The stepped-up presence during the Trump administration came about after intense lobbying by then-National Security Advisor John Bolton, according to the former U.S. official. Bolton’s successor, Robert O’Brien, continued the policy. Bolton had written about the possibility of stationing U.S. forces on Taiwan before joining the last administration, and he began a series of National Security Council-led interagency meetings that led to the Trump administration adding more troops despite objections inside the State Department’s Office of Taiwan Coordination, which has long sought to prevent Taipei from taking actions that could harm U.S. relations with Beijing.

The State Department declined to comment on the matter.

News of the deployment, which stunned lawmakers, has progressive foreign-policymakers worried that the Biden administration could be coming close to the line of a provocation; even some Democratic hawks, such as Rep. Elaine Luria, are worried about escalating tensions.

“I think that’s coming close to the line,” said one Senate Democratic staffer, who spoke on condition of anonymity to discuss a sensitive subject. “At the same time, China is certainly testing the line themselves. I think there are things we can do to signal that, you know, we are serious, but at the same time, sending the message that we are not seeking a confrontation.”

Luria, a moderate Democrat who serves as the vice chair of the House Armed Services Committee, fears that in a worst-case scenario, a surprise Chinese attack could catch three dozen U.S. Marines and Special Forces unaware.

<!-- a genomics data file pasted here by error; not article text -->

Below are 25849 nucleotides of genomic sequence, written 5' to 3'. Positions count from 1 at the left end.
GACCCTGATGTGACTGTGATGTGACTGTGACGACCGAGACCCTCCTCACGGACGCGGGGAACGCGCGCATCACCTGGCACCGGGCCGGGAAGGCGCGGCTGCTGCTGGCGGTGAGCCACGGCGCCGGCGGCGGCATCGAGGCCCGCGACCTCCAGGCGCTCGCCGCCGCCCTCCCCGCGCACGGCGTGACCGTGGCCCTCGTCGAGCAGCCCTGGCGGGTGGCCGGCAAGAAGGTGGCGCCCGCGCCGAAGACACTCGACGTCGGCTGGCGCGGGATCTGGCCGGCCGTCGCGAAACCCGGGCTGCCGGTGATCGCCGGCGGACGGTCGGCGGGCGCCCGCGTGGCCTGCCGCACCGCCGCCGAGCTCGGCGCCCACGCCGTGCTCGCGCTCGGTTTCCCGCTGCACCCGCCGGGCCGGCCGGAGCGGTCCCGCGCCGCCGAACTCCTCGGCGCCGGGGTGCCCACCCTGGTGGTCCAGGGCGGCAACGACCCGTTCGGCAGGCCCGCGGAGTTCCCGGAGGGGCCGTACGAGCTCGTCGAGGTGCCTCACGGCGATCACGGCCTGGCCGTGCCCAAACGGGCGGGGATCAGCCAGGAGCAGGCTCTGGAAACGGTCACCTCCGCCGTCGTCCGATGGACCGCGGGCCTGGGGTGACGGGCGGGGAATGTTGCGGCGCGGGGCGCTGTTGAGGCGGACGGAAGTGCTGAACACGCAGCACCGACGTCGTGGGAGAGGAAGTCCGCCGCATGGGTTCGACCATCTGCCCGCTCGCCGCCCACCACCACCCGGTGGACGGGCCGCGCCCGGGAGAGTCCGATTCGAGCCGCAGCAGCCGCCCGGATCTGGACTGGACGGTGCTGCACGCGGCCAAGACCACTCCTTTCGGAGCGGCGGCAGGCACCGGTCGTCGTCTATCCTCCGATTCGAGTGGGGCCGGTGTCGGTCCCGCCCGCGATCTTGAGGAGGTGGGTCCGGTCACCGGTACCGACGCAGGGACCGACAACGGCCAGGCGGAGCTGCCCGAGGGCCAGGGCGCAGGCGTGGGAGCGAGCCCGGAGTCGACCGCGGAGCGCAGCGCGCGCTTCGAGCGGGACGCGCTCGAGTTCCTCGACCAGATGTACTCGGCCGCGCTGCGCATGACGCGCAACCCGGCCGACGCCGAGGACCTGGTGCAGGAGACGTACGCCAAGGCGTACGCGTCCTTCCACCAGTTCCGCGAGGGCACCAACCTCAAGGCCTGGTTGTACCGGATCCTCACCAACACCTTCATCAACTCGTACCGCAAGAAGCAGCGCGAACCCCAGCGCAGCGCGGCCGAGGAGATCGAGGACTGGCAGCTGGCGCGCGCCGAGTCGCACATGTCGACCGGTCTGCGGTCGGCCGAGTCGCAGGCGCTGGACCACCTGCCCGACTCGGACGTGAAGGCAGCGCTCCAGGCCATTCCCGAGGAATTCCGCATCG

“Like everyone else, I was very surprised to learn of the presence of U.S. forces in Taiwan,” Luria said. “Why was this decision made to put forces there? So if we talk about something that’s escalatory … [it] would be to actually increase or even continue the presence of U.S. forces on Taiwan.”

“This is a big deal,” Luria said. “If anything, I’m not very comfortable with the presence of U.S. forces [in Taiwan].” Luria said she will seek answers from the Defense Department about the Trump administration’s initial decision to ramp up the deployment.

Other lawmakers fear that there are too few guardrails around Taiwan, which is again becoming a flash point in U.S.-Chinese relations. ​“We must find ways to avoid miscalculation in the Taiwan Strait,” Sen. Ed Markey told Foreign Policy in a statement. He said he is working to authorize funding for unofficial dialogues to promote transparency and to understand China’s security perceptions.

Other Democrats, such as Rep. Brad Sherman, who has championed levying stiffer human rights sanctions against China for abuses of the Uyghur Muslim minority in Xinjiang province, are more sanguine.

“A well-trained and well-equipped Taiwanese defense force makes a war less likely,” Sherman, the second-ranking Democrat on the House Foreign Affairs Committee, told Foreign Policy in an emailed statement. China, he added, doesn’t know how the United States would respond to any assault and could face severe economic consequences: “Think Iran-level sanctions on steroids,” he said.

Sherman said the move also has a symbolic effect: the United States demonstrates its commitment to help Taiwan defend itself, while also maintaining the deliberately ambiguous policy toward Taiwan that Washington has pursued for decades.

That legacy of strategic ambiguity is coming under fire from some Republicans. Last week, Republican Sen. Josh Hawley unveiled a bill that would allocate $3 billion annually to increase Taiwan’s ability to defend itself in the near term. And even Luria, the moderate Democrat who’s worried about the deployment, wants to give Biden the ability to declare a snap Authorization for Use of Military Force, rather than wait on Congress, if China launches an attack.

“All signs indicate that Xi Jinping is growing more confident in his ability to invade Taiwan,” Hawley told Foreign Policy in an emailed statement. “If we want peace, then Taiwan must prepare for war, especially by accelerating its deployment of the asymmetric defenses required to defeat a Chinese invasion.”